The new 24Mp X-Trans APS-C sensor provides a lot of resolution to do all kinds of cropping in post-production and the latitude is really really good. I’d say better than what I was used to with my Canon 5D Mark III’s. Weight and size speak (I should say sing) for themselves.

Fuji XF 56mm f/1.2 R – 85 mm field of view full frame equivalent. This is a great mid telephoto and portrait lens. The longest lens in my Fuji kit right now, so I might try the 90mm in the future as sometimes I’m missing the reach of my old 135mm Canon (well, not only the reach). Anyhow, this is a really good lens and a must-have one in my bag.

Fuji XF 23mm f/1.4 R – 35mm field of view full frame equivalent. Very, very useful lens. This and the 35mm (50mm equivalent) is what I have on my cameras during cocktail and reception 90% of the time.

Fuji X-100F – such a fun camera. It would have been perfect if they gave it the second memory card slot. Other than that it’s just about the ideal backup to the X-T2’s. Same sensor. You can set it up to work the same as the bigger cameras, with the same commands layout. It’s got the focus point selection joystick and front wheel to control exposure compensation. It works on exactly the same batteries as the X-T2’s (yay!). Plus, it’s got the Optical viewfinder for yet another shooting experience altogether. Weighs next to nothing. Leaf shutter!!!

Fuji XF 35mm f/1.4 R – 50mm field of view full frame equivalent. This is a great little lens that I really enjoy shooting. I don’t care if people say the new 35mm f/2 is a better lens and quicker to focus. This one is quick enough (I was used to the Canon 50mm f/1.2 which never came even close to being quick to focus) and for the way I work I’ll take the extra stop of light any day over a marginally better optical performance.

Samyang 12mm f/2.0 NCS CS – 18mm field of view full frame equivalent. This lens is an amazing value for the price. Ultra-wide is where I need to be for specific shots during the day, so I’d need one of these regardless. Manual focus only but 12mm allows to work without focusing as long as there’s enough light. For all other cases, there’s the focus peaking function of the X-T2’s.

Microfiber cloth, gaffer tape – got to be there for when you need them

Nissin i40 flash – compact and lightweight flash that I use either on the hot shoe or with the flash cord. Fujifilm’s TTL works fantastic and this little Nissin gets the job done.

Canon 580 EXII – I use this in conjunction with the Cactus V6’s when *way* off-camera flash is needed. When close off-camera flash is ok, I stick to the cord + Nissin.

www.andreabagnasco.it

Inside Andrea’s camera bag:


2016


Hi, my name is Andrea Bagnasco and I’m a documentary wedding photographer based in Varazze, a small coastal town on the Italian Riviera. I’m married, father of a young boy and have an incurable passion for guitars.

My photography is observational and unobtrusive. My goal is to document the wedding day for my clients through images that are both aesthetically pleasing and emotionally engaging.

I am constantly looking to represent people for who they are, unique in their own normality, and to tell their stories – to use my own style to put my clients in the spotlight. My photography is inspired by the great street and documentary photographers: Cartier Bresson, W. Eugene Smith, Alex Webb and Salgado just to name a few and all the great photojournalists.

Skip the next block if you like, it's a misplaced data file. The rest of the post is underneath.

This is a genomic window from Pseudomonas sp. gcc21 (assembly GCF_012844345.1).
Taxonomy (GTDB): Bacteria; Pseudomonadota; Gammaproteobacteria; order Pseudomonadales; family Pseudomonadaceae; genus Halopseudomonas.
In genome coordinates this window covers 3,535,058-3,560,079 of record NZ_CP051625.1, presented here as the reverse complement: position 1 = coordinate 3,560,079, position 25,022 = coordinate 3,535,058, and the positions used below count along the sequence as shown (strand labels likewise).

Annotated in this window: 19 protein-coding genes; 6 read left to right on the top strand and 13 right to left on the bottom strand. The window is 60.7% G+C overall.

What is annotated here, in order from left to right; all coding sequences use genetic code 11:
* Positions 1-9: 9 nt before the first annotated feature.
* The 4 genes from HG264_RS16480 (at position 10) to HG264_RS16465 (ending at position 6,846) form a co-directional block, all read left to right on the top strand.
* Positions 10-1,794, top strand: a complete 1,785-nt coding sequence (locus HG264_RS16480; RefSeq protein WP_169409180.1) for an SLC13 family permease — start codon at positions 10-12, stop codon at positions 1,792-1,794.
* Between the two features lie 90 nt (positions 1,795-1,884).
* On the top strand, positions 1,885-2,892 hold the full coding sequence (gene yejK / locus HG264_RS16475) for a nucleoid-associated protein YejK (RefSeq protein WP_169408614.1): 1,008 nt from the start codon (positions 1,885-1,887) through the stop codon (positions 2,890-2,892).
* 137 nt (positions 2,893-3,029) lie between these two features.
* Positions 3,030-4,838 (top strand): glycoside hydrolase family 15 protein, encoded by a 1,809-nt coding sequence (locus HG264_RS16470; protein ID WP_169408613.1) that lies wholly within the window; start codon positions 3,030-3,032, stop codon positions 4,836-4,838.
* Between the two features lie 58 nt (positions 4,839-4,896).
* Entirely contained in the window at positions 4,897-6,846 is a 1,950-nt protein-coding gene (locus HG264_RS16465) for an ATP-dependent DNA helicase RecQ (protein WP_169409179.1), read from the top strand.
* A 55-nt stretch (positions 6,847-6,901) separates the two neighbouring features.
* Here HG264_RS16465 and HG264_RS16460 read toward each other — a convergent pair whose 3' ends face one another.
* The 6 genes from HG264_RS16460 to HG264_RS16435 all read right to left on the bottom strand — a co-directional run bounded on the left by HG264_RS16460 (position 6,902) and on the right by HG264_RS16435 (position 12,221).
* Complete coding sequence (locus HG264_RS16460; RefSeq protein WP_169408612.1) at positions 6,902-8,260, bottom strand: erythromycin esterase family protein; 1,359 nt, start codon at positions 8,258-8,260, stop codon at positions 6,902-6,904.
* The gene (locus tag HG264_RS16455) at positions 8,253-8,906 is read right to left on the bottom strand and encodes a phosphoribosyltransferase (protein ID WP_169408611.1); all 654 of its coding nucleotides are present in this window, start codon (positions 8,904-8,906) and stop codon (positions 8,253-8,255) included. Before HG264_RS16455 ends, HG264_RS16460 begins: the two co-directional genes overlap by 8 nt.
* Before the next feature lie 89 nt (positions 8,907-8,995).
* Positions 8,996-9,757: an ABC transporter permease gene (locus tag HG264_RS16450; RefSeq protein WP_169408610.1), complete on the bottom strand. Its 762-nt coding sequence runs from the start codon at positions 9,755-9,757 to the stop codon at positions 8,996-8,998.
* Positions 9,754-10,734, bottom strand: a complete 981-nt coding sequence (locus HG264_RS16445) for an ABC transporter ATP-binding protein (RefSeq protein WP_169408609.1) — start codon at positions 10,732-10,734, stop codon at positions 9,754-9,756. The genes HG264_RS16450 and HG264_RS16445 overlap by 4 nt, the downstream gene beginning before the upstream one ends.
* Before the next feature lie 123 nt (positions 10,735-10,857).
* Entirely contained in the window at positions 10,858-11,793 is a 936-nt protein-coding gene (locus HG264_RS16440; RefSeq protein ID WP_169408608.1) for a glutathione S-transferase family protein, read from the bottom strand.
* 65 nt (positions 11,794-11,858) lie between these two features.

I like my pictures to be real, because the true story of the wedding day is to me by far the most important thing that I can deliver to my clients.

I am image master for DxO Labs, member and multi award winner at ANFM (National Association of Italian Wedding Photographers), ISPWP (International Society of Professional Wedding Photographers) and Fearless Photographers, some of most popular and better attended international directories of wedding photographers.

Wedding Kit – General Remarks

Although the single most important piece of kit a photographer can rely on lays in the 12 inches behind the viewfinder (i.e. the photographer’s eye, imagination, education, culture, willingness to take chances, curiosity, background…) being able to count on a reliable wedding kit that feels familiar is of utmost importance out in the field, where you’re seldom given a second chance to get things right.

Since weddings have over the years been developing into day-long (sometimes even more!) marathons, the kit better be compact and lightweight. Through trial and error and an evolving back pain I’ve come to the point where my basic kit is the one pictured. It has been this way since a couple of years now.

I’m basically bringing 3 camera bodies with me. I used to bring 3 DSLR’s but lately I’ve ditched one DSLR in favor of a very compact and lightweight mirrorless Fujifilm camera.

During most of the day I’ll have 2 cameras on me and one in the bag, so as far as carrying my cameras I ended up settling with a Spider Holster to carry one DSLR (I use the holster on a Think Tank Thin Skin belt) and Upstrap camera straps to carry the second camera body over my left shoulder (either the second DSLR body or the mirrorless). This seems to be a good compromise as far as flexibility, ease of handling and weight distribution on my body.

The whole kit fits into a Think Tank Street Walker Pro backpack or into a Think Thank Streetwalker, when I can afford to leave some pieces of equipment at home for smaller gigs.

Wedding Kit – Details

Here are some details concerning each piece of equipment and why it found its place in my kit (from left to right)

Energade/Gatorade – can’t make do without. Just too important to have some way to charge my own batteries during the day. Most of the wedding season takes place during summer and I can assure you, in my black suit I sweat a lot!